Humanitarian access into Tigray remains restricted to one road through Afar Region, with insecurity, extended delays with clearances, and intense search at checkpoints.
One hundred trucks of food, non-food items and fuel, including at least 90 trucks of food, must enter Tigray every day to sustain assistance for at least 5.2 million people.
Between 5-11 August, food partners reached more than 320,000 people under Round 1 and more than 1 million people under Round 2.
Partners reached about 184,000 people with water, 10,000 children with educational programs, and donated 10,000 textbooks in support of the school reopening effort.
The spillover of the conflict into neighbouring Afar and Amhara regions continues to take a heavy toll on civilians.
The situation in Tigray remains unpredictable and volatile while the movement of Tigray Forces in Amhara and Afar continues. Humanitarian access in large areas inside Tigray is now feasible and secure, with some 75 per cent of the region fully accessible. Access to areas bordering Eritrea in the far north, southern parts of Southern Zone, and western and southern parts of North-Western Zone remains inaccessible due to the fluid security. Within Western Zone, under the control of Amhara Regional Forces, movement is limited, and the zone is inaccessible from neighboring North Western Zone.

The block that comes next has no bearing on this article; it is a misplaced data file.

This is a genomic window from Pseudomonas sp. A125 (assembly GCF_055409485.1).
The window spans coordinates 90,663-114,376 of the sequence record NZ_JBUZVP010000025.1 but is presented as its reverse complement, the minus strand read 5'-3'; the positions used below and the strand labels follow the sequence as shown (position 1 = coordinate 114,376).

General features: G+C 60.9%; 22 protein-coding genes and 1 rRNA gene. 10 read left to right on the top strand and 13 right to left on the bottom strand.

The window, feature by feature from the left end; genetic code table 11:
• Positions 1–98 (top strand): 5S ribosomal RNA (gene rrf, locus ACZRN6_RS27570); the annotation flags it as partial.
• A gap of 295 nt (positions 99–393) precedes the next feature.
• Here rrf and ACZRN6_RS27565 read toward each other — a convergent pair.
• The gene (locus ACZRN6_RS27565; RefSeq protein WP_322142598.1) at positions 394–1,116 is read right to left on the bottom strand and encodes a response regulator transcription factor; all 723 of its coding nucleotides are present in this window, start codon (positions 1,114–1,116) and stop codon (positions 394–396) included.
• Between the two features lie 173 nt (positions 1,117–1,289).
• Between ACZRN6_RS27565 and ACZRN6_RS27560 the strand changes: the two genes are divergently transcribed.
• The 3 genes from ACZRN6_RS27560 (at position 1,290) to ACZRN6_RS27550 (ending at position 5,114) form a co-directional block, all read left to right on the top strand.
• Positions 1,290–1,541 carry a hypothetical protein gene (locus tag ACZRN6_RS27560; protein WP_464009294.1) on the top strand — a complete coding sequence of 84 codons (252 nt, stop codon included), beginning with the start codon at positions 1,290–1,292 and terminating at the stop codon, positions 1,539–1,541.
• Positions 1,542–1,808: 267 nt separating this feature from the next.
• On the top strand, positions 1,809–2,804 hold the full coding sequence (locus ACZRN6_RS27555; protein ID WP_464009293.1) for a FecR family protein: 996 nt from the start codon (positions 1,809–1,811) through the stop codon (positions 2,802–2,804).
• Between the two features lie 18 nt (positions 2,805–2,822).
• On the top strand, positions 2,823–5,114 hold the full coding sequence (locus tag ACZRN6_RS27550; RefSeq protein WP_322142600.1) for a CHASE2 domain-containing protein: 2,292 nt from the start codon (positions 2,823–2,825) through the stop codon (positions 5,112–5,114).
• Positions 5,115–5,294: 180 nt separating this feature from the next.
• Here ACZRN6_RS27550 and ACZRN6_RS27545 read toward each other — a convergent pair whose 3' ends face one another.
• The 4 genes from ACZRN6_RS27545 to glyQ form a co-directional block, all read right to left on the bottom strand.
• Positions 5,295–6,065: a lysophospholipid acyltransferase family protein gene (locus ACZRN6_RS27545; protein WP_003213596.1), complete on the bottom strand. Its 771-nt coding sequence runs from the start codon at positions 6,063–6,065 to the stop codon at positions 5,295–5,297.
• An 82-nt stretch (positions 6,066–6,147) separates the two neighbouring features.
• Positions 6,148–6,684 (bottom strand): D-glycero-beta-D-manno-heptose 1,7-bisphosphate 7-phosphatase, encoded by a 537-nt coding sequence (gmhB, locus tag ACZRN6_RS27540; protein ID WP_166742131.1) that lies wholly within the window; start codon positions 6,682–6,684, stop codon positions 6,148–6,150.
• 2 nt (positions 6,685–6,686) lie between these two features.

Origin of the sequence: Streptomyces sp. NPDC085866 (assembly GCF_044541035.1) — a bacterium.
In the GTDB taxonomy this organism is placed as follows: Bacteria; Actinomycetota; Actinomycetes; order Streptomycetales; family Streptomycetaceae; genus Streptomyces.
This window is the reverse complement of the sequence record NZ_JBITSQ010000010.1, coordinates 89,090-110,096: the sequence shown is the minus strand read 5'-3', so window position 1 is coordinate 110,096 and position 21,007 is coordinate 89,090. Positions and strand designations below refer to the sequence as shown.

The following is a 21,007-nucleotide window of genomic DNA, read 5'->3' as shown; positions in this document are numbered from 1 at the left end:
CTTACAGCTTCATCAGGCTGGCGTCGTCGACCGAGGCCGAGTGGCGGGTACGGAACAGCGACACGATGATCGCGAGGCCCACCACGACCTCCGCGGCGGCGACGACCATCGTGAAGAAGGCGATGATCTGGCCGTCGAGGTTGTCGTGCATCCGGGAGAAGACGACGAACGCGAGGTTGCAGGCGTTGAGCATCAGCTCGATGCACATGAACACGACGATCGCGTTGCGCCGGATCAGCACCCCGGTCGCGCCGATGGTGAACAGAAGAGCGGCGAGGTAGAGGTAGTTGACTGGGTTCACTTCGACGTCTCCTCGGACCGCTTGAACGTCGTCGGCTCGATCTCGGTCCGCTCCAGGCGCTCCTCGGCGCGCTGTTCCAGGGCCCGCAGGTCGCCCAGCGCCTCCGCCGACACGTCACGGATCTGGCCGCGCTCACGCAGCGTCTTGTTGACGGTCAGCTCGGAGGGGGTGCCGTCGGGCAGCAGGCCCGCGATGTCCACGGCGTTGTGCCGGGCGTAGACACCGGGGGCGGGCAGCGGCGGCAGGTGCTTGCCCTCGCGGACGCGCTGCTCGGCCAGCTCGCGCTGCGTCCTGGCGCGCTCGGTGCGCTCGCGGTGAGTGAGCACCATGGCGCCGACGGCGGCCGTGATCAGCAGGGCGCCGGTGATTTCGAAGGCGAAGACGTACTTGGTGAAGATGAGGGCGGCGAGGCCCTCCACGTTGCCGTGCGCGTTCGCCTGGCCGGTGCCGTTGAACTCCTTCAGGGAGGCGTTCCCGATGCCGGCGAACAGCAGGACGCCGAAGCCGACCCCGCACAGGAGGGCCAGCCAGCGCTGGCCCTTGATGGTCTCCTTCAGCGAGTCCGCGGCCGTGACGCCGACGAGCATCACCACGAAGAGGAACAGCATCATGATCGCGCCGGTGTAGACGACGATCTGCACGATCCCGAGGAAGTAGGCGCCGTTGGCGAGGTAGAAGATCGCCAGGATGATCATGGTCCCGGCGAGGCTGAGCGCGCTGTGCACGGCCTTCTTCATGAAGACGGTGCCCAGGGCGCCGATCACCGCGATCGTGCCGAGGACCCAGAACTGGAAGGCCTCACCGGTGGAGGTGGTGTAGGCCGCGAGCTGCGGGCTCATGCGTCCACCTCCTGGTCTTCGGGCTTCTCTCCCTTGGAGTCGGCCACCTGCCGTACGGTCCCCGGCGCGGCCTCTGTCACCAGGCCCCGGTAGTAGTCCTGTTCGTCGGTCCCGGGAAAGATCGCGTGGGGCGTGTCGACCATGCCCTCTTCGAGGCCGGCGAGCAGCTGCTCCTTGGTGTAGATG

Humanitarian access into the region remains restricted to one road through Afar Region where there is insecurity, extended delays with clearances of humanitarian supplies, and intense searches at checkpoints. Between 13 -17 August, the scanner at Silsa checkpoint was broken, putting all cargo convoy movement on hold with over 102 trucks are currently waiting in Semera to transit into Mekelle. Only 30 trucks with humanitarian supplies can be scanned every day under the current procedures, while we need 100 trucks of food, non-food and fuel a day moving into Tigray.